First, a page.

Therefore, I found this process to be difficult, which could be viewed as giving me both good and bad results. While I did attempt to collage the two together, I found the whole process of creatively assembling landscapes and jellyfish difficult. I wanted to draw out more imaginary worlds than those created through my collage process. Maybe that is the point: the combination of jellies and human society will not be as seamless as we might hope. It comes with a lot of contradictions that require new envisions of the future, rather than a mishmash between our present society and our newly abundant companions.

Scenario Planning

At this stage, I decided to use a scenario planning method from our class reading, Sohail Inayatullah's article "Future Studies: Theories and Methods." In this article, Inayatullah discusses a conceptual framework for futures studies titled "the six pillars" (45). These pillars are: mapping, anticipation, timing, deepening, creating alternatives, and transforming. For the scope of this project, I decided to focus specifically on the creating alternatives pillar. In this pillar, Inayatullah describes the importance of scenario planning, and gives various method frameworks that can be used. I decided to use Peter Schwartz's second scenario model. This structure has four dimensions (preferred, disowned, integrated, outlier) and additionally uses the four layers of causal layer analysis (Description (or "Litany"), System, Worldview, and Metaphor) (53; 57). Using this model, I created a table and fabricated 4 different scenarios of this world, with a focus on jellyfish, landscapes, futurist thinking and my collage:

I filled this table out with the information I know about jellyfish, and I decided for the rest of my experiment to focus on the integrated scenario because I am interested in entangled futures that are neither completely utopic nor dystopic worlds.

Design Fiction Elevator Pitch

Using the integrated scenario above, I created a short design fiction elevator pitch to create a story for my immersive world:

{ In a near future where the land is overpopulated by humans and the sea is flooded with jellyfish, these invertebrates accompany high waters to inundate coastal areas, changing the makeup of ecosystems, landscapes, and the structure of modern society.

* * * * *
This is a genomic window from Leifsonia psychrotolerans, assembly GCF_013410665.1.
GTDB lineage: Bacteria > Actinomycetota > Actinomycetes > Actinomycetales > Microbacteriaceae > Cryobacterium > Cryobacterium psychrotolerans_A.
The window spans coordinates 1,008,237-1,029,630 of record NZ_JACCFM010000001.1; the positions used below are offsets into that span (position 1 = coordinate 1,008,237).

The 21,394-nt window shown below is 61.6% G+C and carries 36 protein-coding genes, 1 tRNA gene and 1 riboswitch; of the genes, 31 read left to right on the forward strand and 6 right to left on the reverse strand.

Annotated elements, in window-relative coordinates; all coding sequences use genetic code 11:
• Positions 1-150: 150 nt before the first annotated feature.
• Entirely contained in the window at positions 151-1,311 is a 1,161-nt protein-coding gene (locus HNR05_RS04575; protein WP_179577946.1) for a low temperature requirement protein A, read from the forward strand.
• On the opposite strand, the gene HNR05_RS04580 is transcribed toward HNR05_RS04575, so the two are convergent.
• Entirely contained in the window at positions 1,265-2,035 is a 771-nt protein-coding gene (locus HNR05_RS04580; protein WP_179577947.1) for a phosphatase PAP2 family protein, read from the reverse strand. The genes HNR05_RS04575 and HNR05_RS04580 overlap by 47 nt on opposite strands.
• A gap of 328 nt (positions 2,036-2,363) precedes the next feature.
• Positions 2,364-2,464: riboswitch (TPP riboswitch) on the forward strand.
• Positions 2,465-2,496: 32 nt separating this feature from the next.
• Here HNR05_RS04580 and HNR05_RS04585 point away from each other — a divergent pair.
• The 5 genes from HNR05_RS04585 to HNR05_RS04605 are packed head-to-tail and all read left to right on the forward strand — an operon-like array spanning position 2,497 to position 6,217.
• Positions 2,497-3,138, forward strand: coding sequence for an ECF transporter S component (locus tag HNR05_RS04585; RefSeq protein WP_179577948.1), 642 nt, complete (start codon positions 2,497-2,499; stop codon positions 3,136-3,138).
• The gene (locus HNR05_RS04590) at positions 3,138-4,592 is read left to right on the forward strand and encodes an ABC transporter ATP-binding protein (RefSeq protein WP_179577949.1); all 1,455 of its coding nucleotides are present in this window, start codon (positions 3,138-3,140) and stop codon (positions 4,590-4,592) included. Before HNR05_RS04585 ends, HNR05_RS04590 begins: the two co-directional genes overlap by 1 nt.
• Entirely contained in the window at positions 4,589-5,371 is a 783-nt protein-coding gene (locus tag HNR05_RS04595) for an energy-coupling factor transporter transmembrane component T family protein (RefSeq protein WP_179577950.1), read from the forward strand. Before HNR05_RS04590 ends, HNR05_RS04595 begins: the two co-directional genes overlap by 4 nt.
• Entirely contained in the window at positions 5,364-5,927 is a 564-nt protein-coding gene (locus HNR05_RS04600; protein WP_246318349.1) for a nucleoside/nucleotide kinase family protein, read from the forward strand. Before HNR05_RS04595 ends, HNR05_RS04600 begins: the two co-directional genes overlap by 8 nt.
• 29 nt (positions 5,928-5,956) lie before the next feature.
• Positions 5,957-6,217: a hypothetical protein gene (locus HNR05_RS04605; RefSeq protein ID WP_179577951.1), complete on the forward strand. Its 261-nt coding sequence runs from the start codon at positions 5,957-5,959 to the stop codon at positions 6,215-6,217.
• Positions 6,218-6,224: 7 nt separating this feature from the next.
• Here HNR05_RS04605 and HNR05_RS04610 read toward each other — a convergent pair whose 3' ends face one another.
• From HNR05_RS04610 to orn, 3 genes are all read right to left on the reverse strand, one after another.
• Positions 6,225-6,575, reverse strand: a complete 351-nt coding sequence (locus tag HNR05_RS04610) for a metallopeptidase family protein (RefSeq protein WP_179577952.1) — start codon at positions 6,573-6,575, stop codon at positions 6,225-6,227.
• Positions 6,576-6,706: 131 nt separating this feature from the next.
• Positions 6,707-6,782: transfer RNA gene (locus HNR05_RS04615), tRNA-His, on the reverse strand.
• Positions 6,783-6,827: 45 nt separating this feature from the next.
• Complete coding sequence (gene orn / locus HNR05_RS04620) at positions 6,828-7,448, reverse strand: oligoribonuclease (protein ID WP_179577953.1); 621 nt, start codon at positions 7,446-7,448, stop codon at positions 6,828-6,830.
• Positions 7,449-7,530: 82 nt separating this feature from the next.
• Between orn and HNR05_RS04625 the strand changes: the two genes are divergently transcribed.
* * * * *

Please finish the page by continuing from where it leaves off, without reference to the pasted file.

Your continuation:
While jellyfish provide progress through technology such as bioluminescence, as well as carrying carbon back to the depths of the sea, their presence in elevated, acidic waters change how humans live. Humans have moved to higher ground within coastal regions, due to high waters, soil erosion, and decaying infrastructure. They remain more isolated in the buildings they call home, as transportation has changed from a reliance on gas fuel to water transportation that uses a pumping technique similar to jellyfish. While this transportation is reliable and low energy, it is scarce and has created longer travel times. Acidic waters are dangerous to saunter through, from disease ridden stagnant water to dangerous jellyfish blooms. The landscapes we once knew have become new, contaminated sorts of alternate ecosystems, shaping technology, infrastructure, and the natural environments humans live among. Human and jelly lives are enmeshed in these decaying environments as the last two dominant species, yet they do not mingle with one another unless required.}


Next, I used this short fiction to create a rough illustration of this world.

When I first started this process, I found it difficult to draw a 360 illustration with the right dimensions and perspectives. Things did not match on the seams, and the perspectives were all off. I quickly relied on a 360 film reference. I used the grid (pictured below) to understand proper perspective points.

(A beautiful example of artwork like this is Jama Jurabaev's 2016 illustration, Chinatown.)

First test with 360 panorama drawing

Yet, it was still difficult for me to wrap my head around how to draw perspectives in this way (particularly because my background is not in illustration). After playing with photoshop, I noticed they had a 360 Panorama option. I knew photoshop gave the ability to draw onto objects, but I never realized it also gave artists the ability to draw panoramas while in an immersed view. This tool really helped me: it allows me to draw while in the space, and then export to a flat UV-like panorama. I used this method to layout the space, and then exported my line work to a flat UV. I decided to not color the illustration in the 360 view because Photoshop kept crashing when I would try to color with various layers in this view.

Rough line work for panorama drawing

Once in the flat view, I used the line work for reference as I began blocking in colors of the scene. Unfortunately, in this view you are not able to easily switch into the immersed view, so I had to hope that my colors and lines would match up on the seams. I decided to stick with flat colors first, and then build up the colors and details later.

Inserting colors in a flat UV mode.